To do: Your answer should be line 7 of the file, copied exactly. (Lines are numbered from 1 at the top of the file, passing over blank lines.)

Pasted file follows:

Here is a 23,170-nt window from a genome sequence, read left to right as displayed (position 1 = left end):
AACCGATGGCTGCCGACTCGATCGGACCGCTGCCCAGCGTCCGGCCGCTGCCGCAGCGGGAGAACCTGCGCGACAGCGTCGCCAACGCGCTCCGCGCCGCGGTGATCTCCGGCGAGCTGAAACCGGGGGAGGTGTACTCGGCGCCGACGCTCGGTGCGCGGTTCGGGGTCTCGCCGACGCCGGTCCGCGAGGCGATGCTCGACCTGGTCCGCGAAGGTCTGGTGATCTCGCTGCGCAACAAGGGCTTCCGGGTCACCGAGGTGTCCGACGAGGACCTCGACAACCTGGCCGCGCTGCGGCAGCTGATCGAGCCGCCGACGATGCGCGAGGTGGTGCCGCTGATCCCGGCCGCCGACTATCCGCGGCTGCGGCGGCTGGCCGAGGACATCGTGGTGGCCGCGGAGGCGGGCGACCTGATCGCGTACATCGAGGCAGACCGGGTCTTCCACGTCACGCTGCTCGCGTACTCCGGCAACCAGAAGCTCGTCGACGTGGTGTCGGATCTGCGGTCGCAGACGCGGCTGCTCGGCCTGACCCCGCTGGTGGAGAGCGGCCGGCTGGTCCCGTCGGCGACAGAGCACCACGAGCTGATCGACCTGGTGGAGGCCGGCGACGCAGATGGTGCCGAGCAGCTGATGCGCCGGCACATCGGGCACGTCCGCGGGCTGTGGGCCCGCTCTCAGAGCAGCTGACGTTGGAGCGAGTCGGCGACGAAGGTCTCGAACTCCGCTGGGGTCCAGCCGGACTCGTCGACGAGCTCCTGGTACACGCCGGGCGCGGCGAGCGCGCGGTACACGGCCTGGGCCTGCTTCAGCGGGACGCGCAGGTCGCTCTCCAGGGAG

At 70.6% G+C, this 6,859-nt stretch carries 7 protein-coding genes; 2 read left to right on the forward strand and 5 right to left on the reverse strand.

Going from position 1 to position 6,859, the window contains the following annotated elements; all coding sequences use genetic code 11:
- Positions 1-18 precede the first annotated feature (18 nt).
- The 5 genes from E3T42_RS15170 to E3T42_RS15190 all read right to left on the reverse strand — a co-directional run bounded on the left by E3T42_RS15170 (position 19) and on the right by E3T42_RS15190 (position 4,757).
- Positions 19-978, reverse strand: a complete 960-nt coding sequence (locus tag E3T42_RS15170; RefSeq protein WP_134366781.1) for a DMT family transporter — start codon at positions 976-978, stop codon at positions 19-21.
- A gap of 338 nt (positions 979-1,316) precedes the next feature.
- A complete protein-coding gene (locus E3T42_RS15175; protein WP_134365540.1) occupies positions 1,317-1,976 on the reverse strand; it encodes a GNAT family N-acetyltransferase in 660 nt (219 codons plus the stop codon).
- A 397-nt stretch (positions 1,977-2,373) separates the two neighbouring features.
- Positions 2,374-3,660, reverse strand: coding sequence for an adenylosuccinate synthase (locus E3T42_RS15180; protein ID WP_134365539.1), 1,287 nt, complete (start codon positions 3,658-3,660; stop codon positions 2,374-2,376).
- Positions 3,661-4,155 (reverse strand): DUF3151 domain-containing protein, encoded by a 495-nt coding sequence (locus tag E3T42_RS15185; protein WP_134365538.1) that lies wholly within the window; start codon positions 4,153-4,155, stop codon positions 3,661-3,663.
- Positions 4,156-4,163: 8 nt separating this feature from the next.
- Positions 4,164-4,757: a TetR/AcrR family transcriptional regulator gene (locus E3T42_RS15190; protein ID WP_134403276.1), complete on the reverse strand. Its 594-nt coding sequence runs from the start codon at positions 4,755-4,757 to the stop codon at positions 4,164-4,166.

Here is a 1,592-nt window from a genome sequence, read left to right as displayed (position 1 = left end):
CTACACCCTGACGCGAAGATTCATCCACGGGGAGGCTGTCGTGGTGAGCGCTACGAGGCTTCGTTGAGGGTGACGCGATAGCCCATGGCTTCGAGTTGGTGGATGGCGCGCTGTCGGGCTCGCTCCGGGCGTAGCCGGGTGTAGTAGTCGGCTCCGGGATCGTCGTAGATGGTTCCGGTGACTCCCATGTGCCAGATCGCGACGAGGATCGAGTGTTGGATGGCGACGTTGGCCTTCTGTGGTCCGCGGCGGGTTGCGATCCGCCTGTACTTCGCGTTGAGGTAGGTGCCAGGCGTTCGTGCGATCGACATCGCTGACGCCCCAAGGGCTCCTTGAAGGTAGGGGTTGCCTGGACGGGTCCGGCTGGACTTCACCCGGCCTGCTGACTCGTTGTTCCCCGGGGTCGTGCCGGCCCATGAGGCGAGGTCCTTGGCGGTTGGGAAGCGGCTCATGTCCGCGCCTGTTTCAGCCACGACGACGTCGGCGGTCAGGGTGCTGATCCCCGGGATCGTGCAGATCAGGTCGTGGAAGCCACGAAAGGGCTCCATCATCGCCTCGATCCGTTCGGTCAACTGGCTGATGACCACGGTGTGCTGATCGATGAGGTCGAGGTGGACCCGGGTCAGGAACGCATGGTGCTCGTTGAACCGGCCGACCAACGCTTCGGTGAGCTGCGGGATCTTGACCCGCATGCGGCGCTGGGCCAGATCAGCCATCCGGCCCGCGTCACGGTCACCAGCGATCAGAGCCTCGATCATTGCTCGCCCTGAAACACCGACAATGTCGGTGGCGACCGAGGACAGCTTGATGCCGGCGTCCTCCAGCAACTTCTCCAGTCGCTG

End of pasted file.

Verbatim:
- Positions 19-978, reverse strand: a complete 960-nt coding sequence (locus tag E3T42_RS15170; RefSeq protein WP_134366781.1) for a DMT family transporter — start codon at positions 976-978, stop codon at positions 19-21.